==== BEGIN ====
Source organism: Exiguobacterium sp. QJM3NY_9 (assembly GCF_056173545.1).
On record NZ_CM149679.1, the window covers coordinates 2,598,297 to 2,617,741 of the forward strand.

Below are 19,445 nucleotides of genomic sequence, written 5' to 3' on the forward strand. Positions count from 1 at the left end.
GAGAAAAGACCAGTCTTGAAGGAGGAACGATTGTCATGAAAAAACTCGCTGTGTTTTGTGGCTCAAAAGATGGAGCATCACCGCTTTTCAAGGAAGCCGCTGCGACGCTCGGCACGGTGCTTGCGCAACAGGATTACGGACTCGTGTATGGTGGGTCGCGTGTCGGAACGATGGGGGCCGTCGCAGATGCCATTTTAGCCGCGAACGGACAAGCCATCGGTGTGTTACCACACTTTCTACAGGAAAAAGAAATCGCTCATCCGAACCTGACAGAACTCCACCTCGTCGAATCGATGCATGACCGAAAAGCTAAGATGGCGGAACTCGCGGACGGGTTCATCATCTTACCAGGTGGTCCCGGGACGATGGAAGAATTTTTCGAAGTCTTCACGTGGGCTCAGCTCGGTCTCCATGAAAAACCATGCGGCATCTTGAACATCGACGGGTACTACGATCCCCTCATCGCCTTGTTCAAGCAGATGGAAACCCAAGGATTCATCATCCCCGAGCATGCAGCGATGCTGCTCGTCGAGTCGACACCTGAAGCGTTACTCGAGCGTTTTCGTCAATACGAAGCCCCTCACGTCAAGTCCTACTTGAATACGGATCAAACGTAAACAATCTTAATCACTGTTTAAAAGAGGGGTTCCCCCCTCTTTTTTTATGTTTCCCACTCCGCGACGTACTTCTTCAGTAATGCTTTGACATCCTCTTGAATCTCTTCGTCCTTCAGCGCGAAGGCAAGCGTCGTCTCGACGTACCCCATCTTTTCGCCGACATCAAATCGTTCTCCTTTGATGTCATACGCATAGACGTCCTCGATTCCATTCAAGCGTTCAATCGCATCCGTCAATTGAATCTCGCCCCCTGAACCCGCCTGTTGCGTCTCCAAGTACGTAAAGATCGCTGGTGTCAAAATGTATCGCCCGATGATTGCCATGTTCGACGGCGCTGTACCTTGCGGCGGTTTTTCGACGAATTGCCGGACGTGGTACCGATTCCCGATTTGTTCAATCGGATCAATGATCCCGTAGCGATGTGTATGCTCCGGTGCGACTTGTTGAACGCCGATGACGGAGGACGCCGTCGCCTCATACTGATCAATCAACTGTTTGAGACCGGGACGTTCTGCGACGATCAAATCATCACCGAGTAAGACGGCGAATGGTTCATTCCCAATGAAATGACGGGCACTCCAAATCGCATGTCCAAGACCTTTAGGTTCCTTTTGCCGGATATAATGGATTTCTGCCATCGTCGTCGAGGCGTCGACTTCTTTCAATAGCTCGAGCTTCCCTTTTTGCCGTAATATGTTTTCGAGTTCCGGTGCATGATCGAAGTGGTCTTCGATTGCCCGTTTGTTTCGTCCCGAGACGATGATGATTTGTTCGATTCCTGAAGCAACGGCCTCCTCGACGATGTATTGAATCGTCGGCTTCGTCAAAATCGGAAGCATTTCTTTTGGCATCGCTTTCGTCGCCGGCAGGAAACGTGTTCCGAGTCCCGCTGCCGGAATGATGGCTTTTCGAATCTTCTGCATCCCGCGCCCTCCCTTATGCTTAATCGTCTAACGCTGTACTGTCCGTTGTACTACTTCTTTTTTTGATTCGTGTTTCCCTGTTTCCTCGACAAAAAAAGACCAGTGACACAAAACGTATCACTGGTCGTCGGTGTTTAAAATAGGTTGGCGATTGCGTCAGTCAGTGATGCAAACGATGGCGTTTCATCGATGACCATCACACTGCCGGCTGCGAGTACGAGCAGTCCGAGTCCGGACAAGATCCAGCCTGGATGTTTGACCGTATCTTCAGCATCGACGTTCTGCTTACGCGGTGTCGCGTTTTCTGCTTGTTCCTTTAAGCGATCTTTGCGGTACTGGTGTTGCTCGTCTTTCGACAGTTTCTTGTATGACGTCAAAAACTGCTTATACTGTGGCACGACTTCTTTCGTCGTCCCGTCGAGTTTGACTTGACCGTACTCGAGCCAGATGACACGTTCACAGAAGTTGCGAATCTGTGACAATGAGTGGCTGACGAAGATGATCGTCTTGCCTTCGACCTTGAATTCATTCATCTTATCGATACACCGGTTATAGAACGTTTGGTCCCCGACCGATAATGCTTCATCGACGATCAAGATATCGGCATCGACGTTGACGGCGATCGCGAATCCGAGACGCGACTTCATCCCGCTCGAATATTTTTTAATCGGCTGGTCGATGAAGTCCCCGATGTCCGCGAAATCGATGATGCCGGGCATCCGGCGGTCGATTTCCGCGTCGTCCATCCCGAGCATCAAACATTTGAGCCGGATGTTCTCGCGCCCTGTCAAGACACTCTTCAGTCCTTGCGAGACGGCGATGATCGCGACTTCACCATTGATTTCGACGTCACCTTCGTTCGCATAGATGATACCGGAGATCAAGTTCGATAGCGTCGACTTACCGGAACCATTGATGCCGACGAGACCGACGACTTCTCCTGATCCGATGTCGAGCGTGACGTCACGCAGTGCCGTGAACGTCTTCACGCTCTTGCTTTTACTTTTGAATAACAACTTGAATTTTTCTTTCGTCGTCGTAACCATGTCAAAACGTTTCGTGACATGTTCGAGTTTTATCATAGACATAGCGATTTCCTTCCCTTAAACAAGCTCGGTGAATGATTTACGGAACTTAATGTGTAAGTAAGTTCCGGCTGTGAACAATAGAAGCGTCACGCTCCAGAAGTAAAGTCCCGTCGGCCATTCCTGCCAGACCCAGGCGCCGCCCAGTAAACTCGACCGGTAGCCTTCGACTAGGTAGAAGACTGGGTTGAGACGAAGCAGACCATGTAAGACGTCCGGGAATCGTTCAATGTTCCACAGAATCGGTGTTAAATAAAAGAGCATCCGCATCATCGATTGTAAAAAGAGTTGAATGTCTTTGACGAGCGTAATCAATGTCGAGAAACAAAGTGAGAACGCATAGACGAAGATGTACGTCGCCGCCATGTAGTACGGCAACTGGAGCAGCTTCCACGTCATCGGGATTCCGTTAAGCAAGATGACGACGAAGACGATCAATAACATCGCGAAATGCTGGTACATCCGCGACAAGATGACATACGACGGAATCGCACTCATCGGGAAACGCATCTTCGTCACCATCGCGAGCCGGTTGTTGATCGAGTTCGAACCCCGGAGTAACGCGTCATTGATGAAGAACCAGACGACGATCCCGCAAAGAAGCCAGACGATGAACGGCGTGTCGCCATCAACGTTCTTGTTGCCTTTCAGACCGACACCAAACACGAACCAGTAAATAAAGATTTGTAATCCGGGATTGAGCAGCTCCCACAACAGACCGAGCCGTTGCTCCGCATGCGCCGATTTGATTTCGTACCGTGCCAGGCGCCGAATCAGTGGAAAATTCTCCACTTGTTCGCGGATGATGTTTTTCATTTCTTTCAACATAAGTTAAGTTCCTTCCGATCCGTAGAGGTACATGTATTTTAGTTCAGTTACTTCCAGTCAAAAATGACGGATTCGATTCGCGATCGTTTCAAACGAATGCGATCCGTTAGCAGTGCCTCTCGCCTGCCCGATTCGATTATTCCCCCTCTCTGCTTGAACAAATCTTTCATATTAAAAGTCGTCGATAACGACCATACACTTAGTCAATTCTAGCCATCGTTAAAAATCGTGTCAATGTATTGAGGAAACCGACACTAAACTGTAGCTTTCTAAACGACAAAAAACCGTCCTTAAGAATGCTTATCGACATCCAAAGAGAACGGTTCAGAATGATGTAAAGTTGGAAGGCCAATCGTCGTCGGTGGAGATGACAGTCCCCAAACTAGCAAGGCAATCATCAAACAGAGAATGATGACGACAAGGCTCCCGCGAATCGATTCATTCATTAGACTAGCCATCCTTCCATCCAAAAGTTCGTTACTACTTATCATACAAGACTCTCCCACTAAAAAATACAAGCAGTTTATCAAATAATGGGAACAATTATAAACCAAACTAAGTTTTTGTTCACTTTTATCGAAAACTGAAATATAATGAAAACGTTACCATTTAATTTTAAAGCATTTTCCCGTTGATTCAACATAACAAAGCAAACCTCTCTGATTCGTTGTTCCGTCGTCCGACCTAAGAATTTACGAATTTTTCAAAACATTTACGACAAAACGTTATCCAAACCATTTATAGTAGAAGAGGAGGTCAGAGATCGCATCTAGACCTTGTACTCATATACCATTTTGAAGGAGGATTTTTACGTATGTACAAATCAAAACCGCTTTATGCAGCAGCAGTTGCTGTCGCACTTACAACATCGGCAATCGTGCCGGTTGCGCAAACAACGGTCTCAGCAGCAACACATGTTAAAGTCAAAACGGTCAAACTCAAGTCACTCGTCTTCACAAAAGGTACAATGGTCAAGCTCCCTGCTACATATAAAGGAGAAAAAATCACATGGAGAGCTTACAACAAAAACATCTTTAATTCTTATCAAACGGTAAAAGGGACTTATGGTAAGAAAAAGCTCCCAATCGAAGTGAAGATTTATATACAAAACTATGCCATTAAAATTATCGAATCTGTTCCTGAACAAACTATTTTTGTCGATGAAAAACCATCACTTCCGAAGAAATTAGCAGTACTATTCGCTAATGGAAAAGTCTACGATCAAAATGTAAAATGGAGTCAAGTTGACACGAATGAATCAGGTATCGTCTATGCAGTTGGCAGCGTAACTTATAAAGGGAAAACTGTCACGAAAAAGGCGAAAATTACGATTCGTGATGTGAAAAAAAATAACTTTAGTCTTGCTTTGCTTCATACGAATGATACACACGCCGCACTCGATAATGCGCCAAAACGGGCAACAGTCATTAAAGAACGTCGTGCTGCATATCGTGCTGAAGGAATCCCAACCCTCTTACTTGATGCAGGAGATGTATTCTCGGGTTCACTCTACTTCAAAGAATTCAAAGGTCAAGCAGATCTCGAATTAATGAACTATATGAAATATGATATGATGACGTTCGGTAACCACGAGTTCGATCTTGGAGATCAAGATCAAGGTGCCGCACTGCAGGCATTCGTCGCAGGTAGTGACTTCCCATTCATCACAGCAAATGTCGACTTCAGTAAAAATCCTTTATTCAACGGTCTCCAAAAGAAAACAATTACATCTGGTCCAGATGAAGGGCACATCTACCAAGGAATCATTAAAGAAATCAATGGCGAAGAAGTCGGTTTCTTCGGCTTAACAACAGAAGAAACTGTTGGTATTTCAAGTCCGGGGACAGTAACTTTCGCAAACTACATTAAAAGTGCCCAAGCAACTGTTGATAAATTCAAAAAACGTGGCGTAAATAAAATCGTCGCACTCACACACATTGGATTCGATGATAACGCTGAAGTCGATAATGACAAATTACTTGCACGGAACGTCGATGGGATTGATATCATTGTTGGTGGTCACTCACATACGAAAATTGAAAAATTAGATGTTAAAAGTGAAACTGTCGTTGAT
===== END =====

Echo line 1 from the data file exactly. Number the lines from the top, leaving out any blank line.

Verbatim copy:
Source organism: Exiguobacterium sp. QJM3NY_9 (assembly GCF_056173545.1).